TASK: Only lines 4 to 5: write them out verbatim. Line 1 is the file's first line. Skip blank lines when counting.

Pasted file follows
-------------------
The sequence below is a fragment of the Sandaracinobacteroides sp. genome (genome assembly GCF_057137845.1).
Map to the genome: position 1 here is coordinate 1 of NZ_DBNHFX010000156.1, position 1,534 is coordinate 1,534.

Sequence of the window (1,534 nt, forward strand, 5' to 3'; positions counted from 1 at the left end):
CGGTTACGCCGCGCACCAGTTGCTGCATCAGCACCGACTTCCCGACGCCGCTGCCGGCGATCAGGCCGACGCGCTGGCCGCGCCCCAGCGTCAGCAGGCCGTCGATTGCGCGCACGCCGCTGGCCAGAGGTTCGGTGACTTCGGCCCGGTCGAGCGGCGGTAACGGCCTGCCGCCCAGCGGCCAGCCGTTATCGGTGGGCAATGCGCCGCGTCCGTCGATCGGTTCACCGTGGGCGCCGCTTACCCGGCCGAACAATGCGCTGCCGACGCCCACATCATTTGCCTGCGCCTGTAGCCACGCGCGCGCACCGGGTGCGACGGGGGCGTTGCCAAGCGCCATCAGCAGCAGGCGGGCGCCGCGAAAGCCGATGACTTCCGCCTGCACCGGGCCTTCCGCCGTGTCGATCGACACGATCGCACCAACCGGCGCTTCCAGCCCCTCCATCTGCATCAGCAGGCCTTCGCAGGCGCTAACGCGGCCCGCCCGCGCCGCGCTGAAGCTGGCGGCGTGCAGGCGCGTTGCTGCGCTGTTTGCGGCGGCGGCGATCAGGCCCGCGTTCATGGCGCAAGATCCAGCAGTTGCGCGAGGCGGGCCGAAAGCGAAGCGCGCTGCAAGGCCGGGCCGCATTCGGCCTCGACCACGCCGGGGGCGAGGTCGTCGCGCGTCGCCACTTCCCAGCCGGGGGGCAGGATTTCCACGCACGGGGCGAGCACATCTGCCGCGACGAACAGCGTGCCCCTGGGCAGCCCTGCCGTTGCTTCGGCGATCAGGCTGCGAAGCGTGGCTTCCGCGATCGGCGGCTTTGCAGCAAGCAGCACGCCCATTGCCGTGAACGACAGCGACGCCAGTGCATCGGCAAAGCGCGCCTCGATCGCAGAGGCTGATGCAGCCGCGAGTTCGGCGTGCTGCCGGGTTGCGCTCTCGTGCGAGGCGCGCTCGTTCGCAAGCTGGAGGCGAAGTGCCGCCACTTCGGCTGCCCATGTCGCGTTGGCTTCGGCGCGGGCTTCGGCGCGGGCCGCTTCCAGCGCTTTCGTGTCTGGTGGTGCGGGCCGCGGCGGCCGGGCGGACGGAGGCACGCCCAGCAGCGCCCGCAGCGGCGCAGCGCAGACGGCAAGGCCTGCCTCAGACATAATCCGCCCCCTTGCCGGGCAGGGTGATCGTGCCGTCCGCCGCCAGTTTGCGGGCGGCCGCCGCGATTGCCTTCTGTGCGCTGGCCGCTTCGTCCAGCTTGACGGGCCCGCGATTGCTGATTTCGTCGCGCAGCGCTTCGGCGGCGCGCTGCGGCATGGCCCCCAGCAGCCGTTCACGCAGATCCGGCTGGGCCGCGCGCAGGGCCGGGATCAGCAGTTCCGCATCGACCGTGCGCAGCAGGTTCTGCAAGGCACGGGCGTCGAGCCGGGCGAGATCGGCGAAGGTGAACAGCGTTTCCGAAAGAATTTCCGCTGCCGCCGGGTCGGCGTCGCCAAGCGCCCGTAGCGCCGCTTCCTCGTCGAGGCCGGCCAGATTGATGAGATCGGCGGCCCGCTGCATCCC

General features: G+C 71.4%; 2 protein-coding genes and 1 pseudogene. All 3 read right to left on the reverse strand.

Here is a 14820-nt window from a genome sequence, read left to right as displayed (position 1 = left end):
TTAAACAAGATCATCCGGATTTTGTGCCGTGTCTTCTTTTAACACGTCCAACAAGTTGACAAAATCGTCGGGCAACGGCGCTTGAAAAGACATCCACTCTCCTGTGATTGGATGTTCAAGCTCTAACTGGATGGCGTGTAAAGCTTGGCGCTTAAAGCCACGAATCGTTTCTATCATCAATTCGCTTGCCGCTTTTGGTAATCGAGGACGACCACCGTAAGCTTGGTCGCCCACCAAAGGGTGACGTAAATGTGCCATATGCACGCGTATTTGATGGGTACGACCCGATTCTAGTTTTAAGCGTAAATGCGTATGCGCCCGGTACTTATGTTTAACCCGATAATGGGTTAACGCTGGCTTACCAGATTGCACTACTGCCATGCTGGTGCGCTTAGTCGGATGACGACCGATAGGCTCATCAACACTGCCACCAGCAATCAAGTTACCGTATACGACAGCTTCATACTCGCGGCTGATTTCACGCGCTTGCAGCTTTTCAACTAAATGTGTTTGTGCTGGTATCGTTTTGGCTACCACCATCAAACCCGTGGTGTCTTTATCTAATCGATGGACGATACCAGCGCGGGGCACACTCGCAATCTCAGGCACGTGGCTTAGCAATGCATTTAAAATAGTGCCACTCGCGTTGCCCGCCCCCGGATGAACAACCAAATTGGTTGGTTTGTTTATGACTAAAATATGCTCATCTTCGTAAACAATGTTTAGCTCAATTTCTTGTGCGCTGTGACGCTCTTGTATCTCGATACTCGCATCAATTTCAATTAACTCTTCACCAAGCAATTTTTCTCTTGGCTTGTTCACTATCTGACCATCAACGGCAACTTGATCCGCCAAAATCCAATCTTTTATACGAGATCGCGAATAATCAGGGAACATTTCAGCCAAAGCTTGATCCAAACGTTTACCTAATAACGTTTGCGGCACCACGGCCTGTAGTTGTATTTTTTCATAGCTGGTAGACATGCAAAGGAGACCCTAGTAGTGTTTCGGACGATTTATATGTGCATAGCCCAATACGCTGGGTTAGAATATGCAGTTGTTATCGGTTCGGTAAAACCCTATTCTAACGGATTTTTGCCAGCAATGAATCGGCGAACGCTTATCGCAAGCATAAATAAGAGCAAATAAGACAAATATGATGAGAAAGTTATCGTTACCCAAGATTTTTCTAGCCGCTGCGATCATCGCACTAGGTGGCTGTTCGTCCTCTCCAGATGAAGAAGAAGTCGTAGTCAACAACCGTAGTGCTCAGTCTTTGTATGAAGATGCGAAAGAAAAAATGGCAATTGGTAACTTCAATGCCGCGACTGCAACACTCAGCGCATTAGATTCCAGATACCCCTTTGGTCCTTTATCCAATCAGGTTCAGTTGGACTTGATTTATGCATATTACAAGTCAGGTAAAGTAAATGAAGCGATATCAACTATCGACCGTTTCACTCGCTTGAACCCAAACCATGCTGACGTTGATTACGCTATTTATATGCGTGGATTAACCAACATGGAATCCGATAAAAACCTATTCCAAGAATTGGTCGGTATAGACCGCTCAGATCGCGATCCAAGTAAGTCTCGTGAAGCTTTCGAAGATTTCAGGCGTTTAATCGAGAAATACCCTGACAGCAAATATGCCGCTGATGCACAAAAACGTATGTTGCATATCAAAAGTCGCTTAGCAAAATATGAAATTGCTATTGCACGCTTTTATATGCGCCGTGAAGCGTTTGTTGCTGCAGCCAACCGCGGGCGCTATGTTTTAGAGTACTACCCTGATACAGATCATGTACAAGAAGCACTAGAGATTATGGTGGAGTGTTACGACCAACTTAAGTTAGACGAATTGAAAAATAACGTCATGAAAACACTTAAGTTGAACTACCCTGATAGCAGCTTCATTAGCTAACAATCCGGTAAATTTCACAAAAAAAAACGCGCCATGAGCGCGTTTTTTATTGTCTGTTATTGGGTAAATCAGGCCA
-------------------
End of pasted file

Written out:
CGGTTACGCCGCGCACCAGTTGCTGCATCAGCACCGACTTCCCGACGCCGCTGCCGGCGATCAGGCCGACGCGCTGGCCGCGCCCCAGCGTCAGCAGGCCGTCGATTGCGCGCACGCCGCTGGCCAGAGGTTCGGTGACTTCGGCCCGGTCGAGCGGCGGTAACGGCCTGCCGCCCAGCGGCCAGCCGTTATCGGTGGGCAATGCGCCGCGTCCGTCGATCGGTTCACCGTGGGCGCCGCTTACCCGGCCGAACAATGCGCTGCCGACGCCCACATCATTTGCCTGCGCCTGTAGCCACGCGCGCGCACCGGGTGCGACGGGGGCGTTGCCAAGCGCCATCAGCAGCAGGCGGGCGCCGCGAAAGCCGATGACTTCCGCCTGCACCGGGCCTTCCGCCGTGTCGATCGACACGATCGCACCAACCGGCGCTTCCAGCCCCTCCATCTGCATCAGCAGGCCTTCGCAGGCGCTAACGCGGCCCGCCCGCGCCGCGCTGAAGCTGGCGGCGTGCAGGCGCGTTGCTGCGCTGTTTGCGGCGGCGGCGATCAGGCCCGCGTTCATGGCGCAAGATCCAGCAGTTGCGCGAGGCGGGCCGAAAGCGAAGCGCGCTGCAAGGCCGGGCCGCATTCGGCCTCGACCACGCCGGGGGCGAGGTCGTCGCGCGTCGCCACTTCCCAGCCGGGGGGCAGGATTTCCACGCACGGGGCGAGCACATCTGCCGCGACGAACAGCGTGCCCCTGGGCAGCCCTGCCGTTGCTTCGGCGATCAGGCTGCGAAGCGTGGCTTCCGCGATCGGCGGCTTTGCAGCAAGCAGCACGCCCATTGCCGTGAACGACAGCGACGCCAGTGCATCGGCAAAGCGCGCCTCGATCGCAGAGGCTGATGCAGCCGCGAGTTCGGCGTGCTGCCGGGTTGCGCTCTCGTGCGAGGCGCGCTCGTTCGCAAGCTGGAGGCGAAGTGCCGCCACTTCGGCTGCCCATGTCGCGTTGGCTTCGGCGCGGGCTTCGGCGCGGGCCGCTTCCAGCGCTTTCGTGTCTGGTGGTGCGGGCCGCGGCGGCCGGGCGGACGGAGGCACGCCCAGCAGCGCCCGCAGCGGCGCAGCGCAGACGGCAAGGCCTGCCTCAGACATAATCCGCCCCCTTGCCGGGCAGGGTGATCGTGCCGTCCGCCGCCAGTTTGCGGGCGGCCGCCGCGATTGCCTTCTGTGCGCTGGCCGCTTCGTCCAGCTTGACGGGCCCGCGATTGCTGATTTCGTCGCGCAGCGCTTCGGCGGCGCGCTGCGGCATGGCCCCCAGCAGCCGTTCACGCAGATCCGGCTGGGCCGCGCGCAGGGCCGGGATCAGCAGTTCCGCATCGACCGTGCGCAGCAGGTTCTGCAAGGCACGGGCGTCGAGCCGGGCGAGATCGGCGAAGGTGAACAGCGTTTCCGAAAGAATTTCCGCTGCCGCCGGGTCGGCGTCGCCAAGCGCCCGTAGCGCCGCTTCCTCGTCGAGGCCGGCCAGATTGATGAGATCGGCGGCCCGCTGCATCCC

General features: G+C 71.4%; 2 protein-coding genes and 1 pseudogene. All 3 read right to left on the reverse strand.